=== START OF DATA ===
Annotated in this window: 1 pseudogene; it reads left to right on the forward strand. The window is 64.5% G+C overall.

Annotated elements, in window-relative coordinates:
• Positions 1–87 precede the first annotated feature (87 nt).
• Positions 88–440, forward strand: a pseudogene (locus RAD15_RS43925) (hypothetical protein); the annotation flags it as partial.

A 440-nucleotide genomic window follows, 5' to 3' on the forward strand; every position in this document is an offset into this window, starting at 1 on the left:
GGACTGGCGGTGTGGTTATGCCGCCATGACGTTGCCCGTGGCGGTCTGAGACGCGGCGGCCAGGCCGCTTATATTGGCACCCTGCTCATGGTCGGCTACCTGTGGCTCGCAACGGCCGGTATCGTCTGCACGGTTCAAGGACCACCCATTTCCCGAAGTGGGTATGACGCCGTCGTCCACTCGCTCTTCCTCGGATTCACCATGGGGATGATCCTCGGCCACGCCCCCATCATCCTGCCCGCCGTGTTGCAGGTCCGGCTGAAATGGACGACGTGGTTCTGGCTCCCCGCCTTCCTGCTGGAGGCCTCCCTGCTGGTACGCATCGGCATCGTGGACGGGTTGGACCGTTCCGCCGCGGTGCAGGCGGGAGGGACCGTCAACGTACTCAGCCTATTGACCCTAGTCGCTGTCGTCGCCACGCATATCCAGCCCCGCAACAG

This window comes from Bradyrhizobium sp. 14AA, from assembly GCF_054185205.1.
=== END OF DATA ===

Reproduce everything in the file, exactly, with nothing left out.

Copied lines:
Annotated in this window: 1 pseudogene; it reads left to right on the forward strand. The window is 64.5% G+C overall.

Annotated elements, in window-relative coordinates:
• Positions 1–87 precede the first annotated feature (87 nt).
• Positions 88–440, forward strand: a pseudogene (locus RAD15_RS43925) (hypothetical protein); the annotation flags it as partial.

A 440-nucleotide genomic window follows, 5' to 3' on the forward strand; every position in this document is an offset into this window, starting at 1 on the left:
GGACTGGCGGTGTGGTTATGCCGCCATGACGTTGCCCGTGGCGGTCTGAGACGCGGCGGCCAGGCCGCTTATATTGGCACCCTGCTCATGGTCGGCTACCTGTGGCTCGCAACGGCCGGTATCGTCTGCACGGTTCAAGGACCACCCATTTCCCGAAGTGGGTATGACGCCGTCGTCCACTCGCTCTTCCTCGGATTCACCATGGGGATGATCCTCGGCCACGCCCCCATCATCCTGCCCGCCGTGTTGCAGGTCCGGCTGAAATGGACGACGTGGTTCTGGCTCCCCGCCTTCCTGCTGGAGGCCTCCCTGCTGGTACGCATCGGCATCGTGGACGGGTTGGACCGTTCCGCCGCGGTGCAGGCGGGAGGGACCGTCAACGTACTCAGCCTATTGACCCTAGTCGCTGTCGTCGCCACGCATATCCAGCCCCGCAACAG

This window comes from Bradyrhizobium sp. 14AA, from assembly GCF_054185205.1.